Population-genetic comparison of the Sorbian isolate population in Germany with the German KORA population using genome-wide SNP arrays

Persistent Link:
http://hdl.handle.net/10150/610390
Title:
Population-genetic comparison of the Sorbian isolate population in Germany with the German KORA population using genome-wide SNP arrays
Author:
Gross, Arnd; Tonjes, Anke; Kovacs, Peter; Veeramah, Krishna; Ahnert, Peter; Roshyara, Nab; Gieger, Christian; Rueckert, Ina-Maria; Loeffler, Markus; Stoneking, Mark; Wichmann, Heinz-Erich; Novembre, John; Stumvoll, Michael; Scholz, Markus
Affiliation:
Institute for Medical Informatics, Statistics and Epidemiology, University of Leipzig, Haertelstrasse 16-18, 04107 Leipzig, Germany; LIFE Center (Leipzig Interdisciplinary Research Cluster of Genetic Factors, Phenotypes and Environment), University of Leipzig, Philipp-Rosenthal Strasse 27, 04103 Leipzig, Germany; Department of Medicine, University of Leipzig, Liebigstrasse 18, 04103 Leipzig, Germany; IFB Adiposity Diseases, University of Leipzig, Stephanstrasse 9c, 04103 Leipzig, Germany; Interdisciplinary Center for Clinical Research, University of Leipzig, Liebigstrasse 21, 04103 Leipzig, Germany; Dept Eco & Evo Biol, Interdepartmental Program in Bioinformatics, University of California, 621 Charles E. Young Dr South, Box 951606, Los Angeles, Los Angeles, CA 90095-1606 USA; Center for Society and Genetics. University of California, 1323 Rolfe Hall, Box 957221, Los Angeles, Los Angeles, CA 90095-7221, USA; Dept of History, University of California, 6265 Bunche Hall, Box 951473, Los Angeles, Los Angeles, CA 90095-1473, USA; Helmholtz Centre Munich, German Research Center for Environmental Health, Institute of Epidemiology, Ingolstaedter Landstraße 1, 85764 Neuherberg, Germany; Max Planck Institute for Evolutionary Anthropology, Deutscher Platz 6, 04103 Leipzig, Germany; Institute of Medical Informatics, Biometry and Epidemiology, Chair of Epidemiology, Ludwig-Maximilians-University, Marchioninistraße 15, 81377 Munich, Germany; Klinikum Grosshadern, Ludwig Maximilians University, Marchioninistraße 15, 81377 Munich, Germany
Issue Date:
2011
Publisher:
BioMed Central
Citation:
Gross et al. BMC Genetics 2011, 12:67 http://www.biomedcentral.com/1471-2156/12/67
Journal:
BMC Genetics
Rights:
© 2011 Gross et al; licensee BioMed Central Ltd. This is an Open Access article distributed under the terms of the Creative Commons Attribution License (http://creativecommons.org/licenses/by/2.0)
Collection Information:
This item is part of the UA Faculty Publications collection. For more information this item or other items in the UA Campus Repository, contact the University of Arizona Libraries at repository@u.library.arizona.edu.
Abstract:
BACKGROUND:The Sorbs are an ethnic minority in Germany with putative genetic isolation, making the population interesting for disease mapping. A sample of N = 977 Sorbs is currently analysed in several genome-wide meta-analyses. Since genetic differences between populations are a major confounding factor in genetic meta-analyses, we compare the Sorbs with the German outbred population of the KORA F3 study (N = 1644) and other publically available European HapMap populations by population genetic means. We also aim to separate effects of over-sampling of families in the Sorbs sample from effects of genetic isolation and compare the power of genetic association studies between the samples.RESULTS:The degree of relatedness was significantly higher in the Sorbs. Principal components analysis revealed a west to east clustering of KORA individuals born in Germany, KORA individuals born in Poland or Czech Republic, Half-Sorbs (less than four Sorbian grandparents) and Full-Sorbs. The Sorbs cluster is nearest to the cluster of KORA individuals born in Poland. The number of rare SNPs is significantly higher in the Sorbs sample. FST between KORA and Sorbs is an order of magnitude higher than between different regions in Germany. Compared to the other populations, Sorbs show a higher proportion of individuals with runs of homozygosity between 2.5 Mb and 5 Mb. Linkage disequilibrium (LD) at longer range is also slightly increased but this has no effect on the power of association studies.Oversampling of families in the Sorbs sample causes detectable bias regarding higher FST values and higher LD but the effect is an order of magnitude smaller than the observed differences between KORA and Sorbs. Relatedness in the Sorbs also influenced the power of uncorrected association analyses.CONCLUSIONS:Sorbs show signs of genetic isolation which cannot be explained by over-sampling of relatives, but the effects are moderate in size. The Slavonic origin of the Sorbs is still genetically detectable.Regarding LD structure, a clear advantage for genome-wide association studies cannot be deduced. The significant amount of cryptic relatedness in the Sorbs sample results in inflated variances of Beta-estimators which should be considered in genetic association analyses.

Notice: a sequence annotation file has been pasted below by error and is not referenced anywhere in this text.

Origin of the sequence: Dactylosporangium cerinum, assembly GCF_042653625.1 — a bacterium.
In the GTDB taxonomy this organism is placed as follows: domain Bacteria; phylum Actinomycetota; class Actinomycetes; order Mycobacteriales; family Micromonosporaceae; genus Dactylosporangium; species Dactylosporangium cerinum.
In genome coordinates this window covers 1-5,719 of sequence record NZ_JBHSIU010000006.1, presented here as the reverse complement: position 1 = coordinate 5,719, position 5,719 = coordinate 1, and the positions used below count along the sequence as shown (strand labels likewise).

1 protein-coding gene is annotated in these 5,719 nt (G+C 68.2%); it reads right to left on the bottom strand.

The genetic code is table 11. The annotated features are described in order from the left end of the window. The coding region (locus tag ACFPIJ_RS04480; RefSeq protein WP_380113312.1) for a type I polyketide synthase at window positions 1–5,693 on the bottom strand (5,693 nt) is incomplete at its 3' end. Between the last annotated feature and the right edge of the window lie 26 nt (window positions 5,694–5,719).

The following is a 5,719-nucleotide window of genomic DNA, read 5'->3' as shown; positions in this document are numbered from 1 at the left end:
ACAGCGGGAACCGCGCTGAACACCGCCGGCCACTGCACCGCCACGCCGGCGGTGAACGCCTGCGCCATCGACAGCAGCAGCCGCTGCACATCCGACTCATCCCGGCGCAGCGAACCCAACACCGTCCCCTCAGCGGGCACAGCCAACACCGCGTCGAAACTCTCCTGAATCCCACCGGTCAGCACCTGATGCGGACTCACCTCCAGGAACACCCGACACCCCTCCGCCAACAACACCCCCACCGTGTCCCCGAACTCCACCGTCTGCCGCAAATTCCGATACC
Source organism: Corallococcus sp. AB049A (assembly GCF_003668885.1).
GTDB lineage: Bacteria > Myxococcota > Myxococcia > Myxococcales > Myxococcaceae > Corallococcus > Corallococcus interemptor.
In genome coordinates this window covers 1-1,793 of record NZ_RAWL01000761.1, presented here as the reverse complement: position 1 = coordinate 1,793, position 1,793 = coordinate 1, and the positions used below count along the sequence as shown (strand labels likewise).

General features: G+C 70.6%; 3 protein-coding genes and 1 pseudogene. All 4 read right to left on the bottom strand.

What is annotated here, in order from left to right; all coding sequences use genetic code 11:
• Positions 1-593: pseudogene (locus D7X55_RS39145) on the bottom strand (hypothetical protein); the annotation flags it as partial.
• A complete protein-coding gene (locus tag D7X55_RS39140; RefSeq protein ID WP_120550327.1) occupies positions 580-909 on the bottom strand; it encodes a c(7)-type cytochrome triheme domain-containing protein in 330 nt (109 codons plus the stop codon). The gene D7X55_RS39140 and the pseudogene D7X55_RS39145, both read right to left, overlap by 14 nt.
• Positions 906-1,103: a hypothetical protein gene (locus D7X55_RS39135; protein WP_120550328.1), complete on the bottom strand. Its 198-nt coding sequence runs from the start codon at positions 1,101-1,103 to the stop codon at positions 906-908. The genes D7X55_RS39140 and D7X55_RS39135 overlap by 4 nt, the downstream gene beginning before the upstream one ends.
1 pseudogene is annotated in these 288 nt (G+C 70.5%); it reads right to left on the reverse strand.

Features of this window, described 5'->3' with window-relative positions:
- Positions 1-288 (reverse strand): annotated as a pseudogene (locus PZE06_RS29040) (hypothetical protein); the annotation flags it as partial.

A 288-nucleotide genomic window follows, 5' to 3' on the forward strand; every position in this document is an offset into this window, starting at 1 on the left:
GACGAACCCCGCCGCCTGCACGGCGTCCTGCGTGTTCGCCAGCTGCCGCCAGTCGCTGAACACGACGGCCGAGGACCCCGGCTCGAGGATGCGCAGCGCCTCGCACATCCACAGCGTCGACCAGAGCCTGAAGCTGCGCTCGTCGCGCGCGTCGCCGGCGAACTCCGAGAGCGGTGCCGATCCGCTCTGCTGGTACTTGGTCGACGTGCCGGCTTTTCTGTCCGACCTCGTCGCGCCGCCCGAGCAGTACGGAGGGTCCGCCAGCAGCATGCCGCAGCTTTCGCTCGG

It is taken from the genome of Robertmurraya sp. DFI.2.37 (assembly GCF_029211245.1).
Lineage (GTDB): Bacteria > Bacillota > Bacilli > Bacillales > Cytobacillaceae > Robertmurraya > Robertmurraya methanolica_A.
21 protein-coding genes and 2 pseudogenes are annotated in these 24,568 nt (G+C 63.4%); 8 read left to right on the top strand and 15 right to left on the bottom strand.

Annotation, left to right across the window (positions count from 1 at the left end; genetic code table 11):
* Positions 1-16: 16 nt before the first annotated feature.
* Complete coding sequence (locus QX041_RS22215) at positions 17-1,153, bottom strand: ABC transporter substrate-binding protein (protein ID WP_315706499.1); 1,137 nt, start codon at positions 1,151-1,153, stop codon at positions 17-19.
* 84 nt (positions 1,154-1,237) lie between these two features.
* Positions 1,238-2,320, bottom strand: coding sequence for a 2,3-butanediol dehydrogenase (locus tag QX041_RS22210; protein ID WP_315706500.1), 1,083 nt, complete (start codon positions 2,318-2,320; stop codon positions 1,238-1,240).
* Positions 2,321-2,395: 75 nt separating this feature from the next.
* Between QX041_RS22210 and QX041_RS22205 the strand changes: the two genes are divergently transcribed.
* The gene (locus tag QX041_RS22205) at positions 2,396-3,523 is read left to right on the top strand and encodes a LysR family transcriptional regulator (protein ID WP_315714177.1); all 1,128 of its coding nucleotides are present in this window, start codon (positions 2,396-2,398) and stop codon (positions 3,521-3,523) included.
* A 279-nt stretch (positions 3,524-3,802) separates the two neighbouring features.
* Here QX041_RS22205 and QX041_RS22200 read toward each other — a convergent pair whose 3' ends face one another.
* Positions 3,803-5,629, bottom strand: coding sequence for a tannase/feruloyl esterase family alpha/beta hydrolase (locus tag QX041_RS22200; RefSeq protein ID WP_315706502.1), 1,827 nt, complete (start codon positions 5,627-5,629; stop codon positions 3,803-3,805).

EISSN:
1471-2156
DOI:
10.1186/1471-2156-12-67
Version:
Final published version
Additional Links:
http://www.biomedcentral.com/1471-2156/12/67

Full metadata record

DC FieldValue Language
dc.contributor.authorGross, Arnden
dc.contributor.authorTonjes, Ankeen
dc.contributor.authorKovacs, Peteren
dc.contributor.authorVeeramah, Krishnaen
dc.contributor.authorAhnert, Peteren
dc.contributor.authorRoshyara, Naben
dc.contributor.authorGieger, Christianen
dc.contributor.authorRueckert, Ina-Mariaen
dc.contributor.authorLoeffler, Markusen